tagNon-EroticMajgen Ch. 011

Majgen Ch. 011

byellynei©

This chapter is about Hawlun, and the war, a flashback to the past. It was never my intension to keep you all in suspense regarding Majgen's past. There are just so many things to tell, I can't do it all at once.

*

----=(Resources)=----

The war between yijejos and humans begun 211 years prior to Majgen's birth, basically the war was a conflict over a certain region of space. The area in question had originally been discovered by a crew of humans flying a small ship named Jade. This fact was not to be found in any history books or governmental records at Majgen's time though. Not on the human side, nor on the yijejoan.

For fifteen years, the Jade's crew searched uncharted space for good mining spots. They did not have the funds to start mining colonies themselves, but knowledge of coordinates of good mining spots was worth a lot of money in itself. Like most other adventurers -- in professions where profit was based on chance -- every member of the crew day-dreamed of good finds. They all fantasised about that 'Final Find', the one that would earn them enough money to retire wealthy. Once they came across their 'Final Find' it was more than they had ever dreamt of.

What they found was the biggest compilation of geological resources ever discovered - by either yijejo or human.

The wealth of resources was split out on rock-like gatherings of mass ranging in size from basketballs to planetary. The masses were in stable orbits, some with each other as well as a close-by sun. Such a density of useful resources in one area was unheard of at that time. The cosmic mechanics that could form a cluster region like this was unknown to both humans and yijejos. Of course, not knowing how the resources came to exist, and be placed in such a spatially favourable manner, would not prevent either race from harvesting the result.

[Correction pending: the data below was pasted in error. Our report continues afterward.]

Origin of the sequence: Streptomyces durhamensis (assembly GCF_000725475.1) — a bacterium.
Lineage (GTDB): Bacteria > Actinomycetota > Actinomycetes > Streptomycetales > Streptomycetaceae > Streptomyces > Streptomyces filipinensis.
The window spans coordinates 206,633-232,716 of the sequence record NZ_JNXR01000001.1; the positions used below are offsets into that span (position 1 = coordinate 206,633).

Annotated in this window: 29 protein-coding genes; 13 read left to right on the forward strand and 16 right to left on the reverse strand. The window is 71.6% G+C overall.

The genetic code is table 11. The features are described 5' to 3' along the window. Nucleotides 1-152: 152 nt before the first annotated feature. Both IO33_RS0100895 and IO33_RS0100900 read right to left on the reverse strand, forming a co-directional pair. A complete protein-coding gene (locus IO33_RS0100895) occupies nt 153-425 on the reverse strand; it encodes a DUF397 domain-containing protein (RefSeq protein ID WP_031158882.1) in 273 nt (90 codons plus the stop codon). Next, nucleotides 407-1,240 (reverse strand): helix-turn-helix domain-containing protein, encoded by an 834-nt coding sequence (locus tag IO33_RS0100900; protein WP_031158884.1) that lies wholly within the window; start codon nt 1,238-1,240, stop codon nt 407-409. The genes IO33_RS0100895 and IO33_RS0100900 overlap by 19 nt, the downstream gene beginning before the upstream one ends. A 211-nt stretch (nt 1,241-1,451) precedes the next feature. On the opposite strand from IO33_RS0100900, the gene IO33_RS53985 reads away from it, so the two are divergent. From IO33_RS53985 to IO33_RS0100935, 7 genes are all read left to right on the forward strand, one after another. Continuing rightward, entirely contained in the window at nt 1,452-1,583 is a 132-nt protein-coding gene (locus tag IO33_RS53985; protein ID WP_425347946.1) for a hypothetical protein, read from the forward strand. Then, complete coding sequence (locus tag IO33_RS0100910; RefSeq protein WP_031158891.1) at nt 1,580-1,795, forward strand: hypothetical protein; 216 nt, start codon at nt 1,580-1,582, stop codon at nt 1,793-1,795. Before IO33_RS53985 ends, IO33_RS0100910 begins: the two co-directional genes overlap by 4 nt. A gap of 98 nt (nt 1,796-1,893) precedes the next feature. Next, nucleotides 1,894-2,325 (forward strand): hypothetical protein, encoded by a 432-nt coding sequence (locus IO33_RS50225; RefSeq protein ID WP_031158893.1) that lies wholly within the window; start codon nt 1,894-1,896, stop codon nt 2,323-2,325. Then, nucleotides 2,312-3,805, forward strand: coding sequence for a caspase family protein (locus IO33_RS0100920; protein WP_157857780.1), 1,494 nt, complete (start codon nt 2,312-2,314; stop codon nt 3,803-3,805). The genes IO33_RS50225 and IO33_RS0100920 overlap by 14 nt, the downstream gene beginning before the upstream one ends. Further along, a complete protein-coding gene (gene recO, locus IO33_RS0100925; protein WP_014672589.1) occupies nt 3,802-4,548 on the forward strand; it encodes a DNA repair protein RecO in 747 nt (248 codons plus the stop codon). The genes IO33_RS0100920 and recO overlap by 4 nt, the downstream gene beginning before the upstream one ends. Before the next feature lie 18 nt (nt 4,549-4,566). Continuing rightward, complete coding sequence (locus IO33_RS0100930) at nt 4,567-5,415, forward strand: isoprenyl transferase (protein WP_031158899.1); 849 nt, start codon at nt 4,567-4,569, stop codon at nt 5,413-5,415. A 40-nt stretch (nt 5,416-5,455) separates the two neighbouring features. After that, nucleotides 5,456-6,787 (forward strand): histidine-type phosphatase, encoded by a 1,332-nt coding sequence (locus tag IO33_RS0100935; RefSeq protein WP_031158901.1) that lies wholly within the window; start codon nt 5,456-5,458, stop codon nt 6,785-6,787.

If the crew on the Jade had been honest, then, maybe, war between yijejos and humans could have been avoided. If the Jade had only sold the knowledge of this system to one company from either species, then that one species would have been able to truly claim the area - before the other even knew of it. Maybe, if that had been the case, the other species would not have claimed a right to the territory too.

But the crew on the Jade were not honest.

They sold the coordinates to no less than forty different human mining companies and fifteen different yijejoan companies, finally they sold the knowledge to a yijejoan tri-planetary government. Afterwards the Jade's crew disappeared into human society with their wealth. None of them ever stood forward to admit their crimes.

At first the resourceful area in question was dubbed with many, more or less imaginative, names by both yijejos and humans. Thirty years after its discovery, however, only one name remained.